On average, Brits spend £50 billion a year on eating out. But do we have a handle on the nutritional value of what we’re eating?
During the latest episode of Channel 4’s ‘Tricks Of The Restaurant Trade’, which aired on 28 November, the team looked at what lies in some of the takeaway lunches sold by high street restaurant chains.
They unearthed some shocking findings, including a salad from Pure which contained more calories than a traditional fried breakfast, and a simple tomato soup from Greggs, which was found to contain more than five times the amount of sugar stated in its nutritional information.
With many workers opting to eat at their desks, or on-the-go, convenience food is more popular than ever.
In fact, it’s estimated that more than a third of city workers buy food on-the-go for lunch, three times a week.
But this comes at a price, namely, that we don’t know what exactly has gone into the salad, soup or wrap we’re devouring on a regular basis.
Investigating the nutritional value of some of the more supposedly ‘healthy’ high street lunches, nutritionist Amanda Ursell looked at the calorie content of Pure’s ‘Big Mack’ mackerel salad.
She discovered that, with its dressing included, the salad contained 757 calories - which is more than an average fried breakfast.
Ursell said: “I think it’s surprising that you can notch up 757 calories in something that is, at the end of the day, a salad.
“My advice for this one would be: ditch the dressing.”
Pure have since stopped selling the salad. However it’s worth noting that in many salads sold on the high street, the nutritional information for dressings is often not provided.
Pret’s tuna nicoise salad, for example, contains 173 calories without its dressing. But when the team went onto the restaurant’s website to look at the full nutritional statement, they discovered that with its dressing the calorie count more than doubled to 405.
Soup turned out to be another serious offender when it came to undisclosed salt and sugar.
A pot of miso chicken and noodle soup from Pod was stated as containing 4.4g of salt on its packaging. However when the team analysed a few pots of the same soup, they discovered that, on average, the salt content was 20% higher at 5.4 g.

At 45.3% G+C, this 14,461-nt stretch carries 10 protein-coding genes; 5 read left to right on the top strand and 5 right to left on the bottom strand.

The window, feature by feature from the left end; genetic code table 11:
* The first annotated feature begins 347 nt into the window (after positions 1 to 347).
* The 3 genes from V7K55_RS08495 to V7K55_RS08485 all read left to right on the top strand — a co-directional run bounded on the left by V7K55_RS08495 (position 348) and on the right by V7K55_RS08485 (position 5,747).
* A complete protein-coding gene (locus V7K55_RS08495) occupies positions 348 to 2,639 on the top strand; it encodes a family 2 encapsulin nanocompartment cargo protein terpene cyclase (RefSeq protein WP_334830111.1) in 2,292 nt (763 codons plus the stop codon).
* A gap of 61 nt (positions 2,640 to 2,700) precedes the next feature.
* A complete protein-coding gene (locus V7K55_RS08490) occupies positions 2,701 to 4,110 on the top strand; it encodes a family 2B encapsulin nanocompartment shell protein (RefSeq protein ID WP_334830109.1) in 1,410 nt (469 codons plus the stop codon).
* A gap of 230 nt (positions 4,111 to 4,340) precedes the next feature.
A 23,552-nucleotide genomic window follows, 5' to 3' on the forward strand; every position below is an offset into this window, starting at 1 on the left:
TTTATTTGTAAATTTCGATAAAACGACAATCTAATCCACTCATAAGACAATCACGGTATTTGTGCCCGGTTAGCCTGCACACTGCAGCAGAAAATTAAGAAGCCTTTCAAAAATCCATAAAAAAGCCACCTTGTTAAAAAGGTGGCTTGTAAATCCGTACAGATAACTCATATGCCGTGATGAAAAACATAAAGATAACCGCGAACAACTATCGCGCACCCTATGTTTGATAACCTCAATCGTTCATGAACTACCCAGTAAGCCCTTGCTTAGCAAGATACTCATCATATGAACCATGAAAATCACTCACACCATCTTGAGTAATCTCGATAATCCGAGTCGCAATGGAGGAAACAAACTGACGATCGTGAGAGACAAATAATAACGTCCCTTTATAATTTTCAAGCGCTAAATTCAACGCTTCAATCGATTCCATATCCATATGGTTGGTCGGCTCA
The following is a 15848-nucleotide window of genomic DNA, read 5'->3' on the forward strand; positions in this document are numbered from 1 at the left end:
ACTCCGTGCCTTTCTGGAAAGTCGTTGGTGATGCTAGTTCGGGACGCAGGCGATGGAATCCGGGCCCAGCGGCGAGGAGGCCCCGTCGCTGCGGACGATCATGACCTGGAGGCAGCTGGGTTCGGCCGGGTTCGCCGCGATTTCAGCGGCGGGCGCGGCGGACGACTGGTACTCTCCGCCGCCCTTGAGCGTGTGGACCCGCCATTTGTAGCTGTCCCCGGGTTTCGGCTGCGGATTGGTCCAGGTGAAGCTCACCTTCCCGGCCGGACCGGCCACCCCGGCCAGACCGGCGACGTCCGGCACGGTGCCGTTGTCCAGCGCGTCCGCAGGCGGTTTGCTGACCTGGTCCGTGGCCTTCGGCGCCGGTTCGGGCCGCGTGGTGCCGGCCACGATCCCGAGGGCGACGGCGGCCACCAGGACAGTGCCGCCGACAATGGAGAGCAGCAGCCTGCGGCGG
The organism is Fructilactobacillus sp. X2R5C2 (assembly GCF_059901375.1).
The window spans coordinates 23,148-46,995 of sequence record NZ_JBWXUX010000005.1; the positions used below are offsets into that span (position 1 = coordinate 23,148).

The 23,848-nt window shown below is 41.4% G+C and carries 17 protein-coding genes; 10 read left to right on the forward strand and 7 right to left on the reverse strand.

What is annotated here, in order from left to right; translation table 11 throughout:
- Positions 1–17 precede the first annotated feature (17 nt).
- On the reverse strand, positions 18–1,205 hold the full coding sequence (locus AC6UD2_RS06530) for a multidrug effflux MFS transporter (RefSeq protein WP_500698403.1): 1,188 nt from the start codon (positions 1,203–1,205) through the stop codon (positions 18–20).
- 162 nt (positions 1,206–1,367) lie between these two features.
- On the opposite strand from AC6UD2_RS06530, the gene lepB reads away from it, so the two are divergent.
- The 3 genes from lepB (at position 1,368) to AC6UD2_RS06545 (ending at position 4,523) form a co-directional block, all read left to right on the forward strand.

This is 90% of an adult’s daily recommended limit, which is 6g.
“Having too much salt, for most people, raises the risk of increased blood pressure, which in turn can increase the risk of stroke or even heart attack,” said Ursell.
“The restaurant trade really needs to get its act together in this area.”
In response to this finding, a spokesperson for Pod said: “We are not trying to con our customers. We have withdrawn the miso soups from our menu. The miso paste was difficult to portion exactly to recipe.”
Pod isn’t the only chain to provide inaccurate nutritional info. Greggs’ cream of tomato soup was advertised as containing 5.7g sugar per 300g portion.
But when researchers bought three pots of it, which weighed slightly more, the sugar content averaged nearly five times the amount stated - at 25.4g per pot.
That’s almost six teaspoons of sugar in one serving of soup.
“It’s not far off a fizzy drink, is it? You wouldn’t expect that,” Ursell added.
In response to the finding, Greggs said would review the methodology used to determine nutritional data and would reformulate the recipe if required.
It’s not the first time the ‘Tricks of the Restaurant Trade’ team have unearthed some eye-opening findings. Previously, they analysed sushi sold in restaurants such as Pret and Wasabi to determine just how healthy it was.
Nutritionist Amanda Ursell revealed that sushi boxes can hold a surprising amount of sugar and carbs.
In a Pret salmon, prawn and crab sushi set, there are 10.8 grams of sugar - “almost the equivalent as two Jammie Dodgers”, according to Ursell.
She added that Wasabi’s Hana boxset contains 132g of carbohydrates, the equivalent of seven-and-a-half slices of white bread.
The Huffington Post UK has reached out to Pret for comment and is waiting to hear back.
‘Tricks of the Restaurant Trade’ is on Mondays at 8.30pm on Channel 4.
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